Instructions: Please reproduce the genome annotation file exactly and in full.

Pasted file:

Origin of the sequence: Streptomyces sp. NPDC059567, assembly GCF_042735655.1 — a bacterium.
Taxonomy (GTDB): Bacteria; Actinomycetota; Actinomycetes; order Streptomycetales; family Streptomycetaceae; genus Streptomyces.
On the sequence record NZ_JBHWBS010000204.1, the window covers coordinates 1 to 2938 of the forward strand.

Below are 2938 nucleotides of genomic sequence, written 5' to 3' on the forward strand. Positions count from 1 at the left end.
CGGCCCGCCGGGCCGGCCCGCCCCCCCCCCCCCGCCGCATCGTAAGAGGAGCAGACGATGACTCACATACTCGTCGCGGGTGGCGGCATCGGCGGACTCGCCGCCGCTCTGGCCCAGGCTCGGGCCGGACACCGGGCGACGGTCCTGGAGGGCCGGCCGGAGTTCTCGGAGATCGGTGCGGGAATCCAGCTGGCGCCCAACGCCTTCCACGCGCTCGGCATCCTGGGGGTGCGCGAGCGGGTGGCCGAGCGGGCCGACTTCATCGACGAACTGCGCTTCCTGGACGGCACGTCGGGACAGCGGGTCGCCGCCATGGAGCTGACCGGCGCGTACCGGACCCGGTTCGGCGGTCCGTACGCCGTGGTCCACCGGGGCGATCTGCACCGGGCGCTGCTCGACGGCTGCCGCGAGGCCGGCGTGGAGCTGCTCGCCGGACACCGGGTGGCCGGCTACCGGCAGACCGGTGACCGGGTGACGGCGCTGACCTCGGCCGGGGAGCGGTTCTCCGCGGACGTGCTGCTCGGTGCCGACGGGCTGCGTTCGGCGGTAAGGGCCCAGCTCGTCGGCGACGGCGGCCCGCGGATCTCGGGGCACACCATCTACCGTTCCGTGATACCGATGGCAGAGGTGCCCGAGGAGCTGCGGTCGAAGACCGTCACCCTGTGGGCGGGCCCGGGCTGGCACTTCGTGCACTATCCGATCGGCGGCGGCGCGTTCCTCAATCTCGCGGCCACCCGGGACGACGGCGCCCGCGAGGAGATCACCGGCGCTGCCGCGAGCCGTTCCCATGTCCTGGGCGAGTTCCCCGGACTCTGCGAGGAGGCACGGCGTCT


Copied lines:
Origin of the sequence: Streptomyces sp. NPDC059567, assembly GCF_042735655.1 — a bacterium.
Taxonomy (GTDB): Bacteria; Actinomycetota; Actinomycetes; order Streptomycetales; family Streptomycetaceae; genus Streptomyces.
On the sequence record NZ_JBHWBS010000204.1, the window covers coordinates 1 to 2938 of the forward strand.

Below are 2938 nucleotides of genomic sequence, written 5' to 3' on the forward strand. Positions count from 1 at the left end.
CGGCCCGCCGGGCCGGCCCGCCCCCCCCCCCCCGCCGCATCGTAAGAGGAGCAGACGATGACTCACATACTCGTCGCGGGTGGCGGCATCGGCGGACTCGCCGCCGCTCTGGCCCAGGCTCGGGCCGGACACCGGGCGACGGTCCTGGAGGGCCGGCCGGAGTTCTCGGAGATCGGTGCGGGAATCCAGCTGGCGCCCAACGCCTTCCACGCGCTCGGCATCCTGGGGGTGCGCGAGCGGGTGGCCGAGCGGGCCGACTTCATCGACGAACTGCGCTTCCTGGACGGCACGTCGGGACAGCGGGTCGCCGCCATGGAGCTGACCGGCGCGTACCGGACCCGGTTCGGCGGTCCGTACGCCGTGGTCCACCGGGGCGATCTGCACCGGGCGCTGCTCGACGGCTGCCGCGAGGCCGGCGTGGAGCTGCTCGCCGGACACCGGGTGGCCGGCTACCGGCAGACCGGTGACCGGGTGACGGCGCTGACCTCGGCCGGGGAGCGGTTCTCCGCGGACGTGCTGCTCGGTGCCGACGGGCTGCGTTCGGCGGTAAGGGCCCAGCTCGTCGGCGACGGCGGCCCGCGGATCTCGGGGCACACCATCTACCGTTCCGTGATACCGATGGCAGAGGTGCCCGAGGAGCTGCGGTCGAAGACCGTCACCCTGTGGGCGGGCCCGGGCTGGCACTTCGTGCACTATCCGATCGGCGGCGGCGCGTTCCTCAATCTCGCGGCCACCCGGGACGACGGCGCCCGCGAGGAGATCACCGGCGCTGCCGCGAGCCGTTCCCATGTCCTGGGCGAGTTCCCCGGACTCTGCGAGGAGGCACGGCGTCT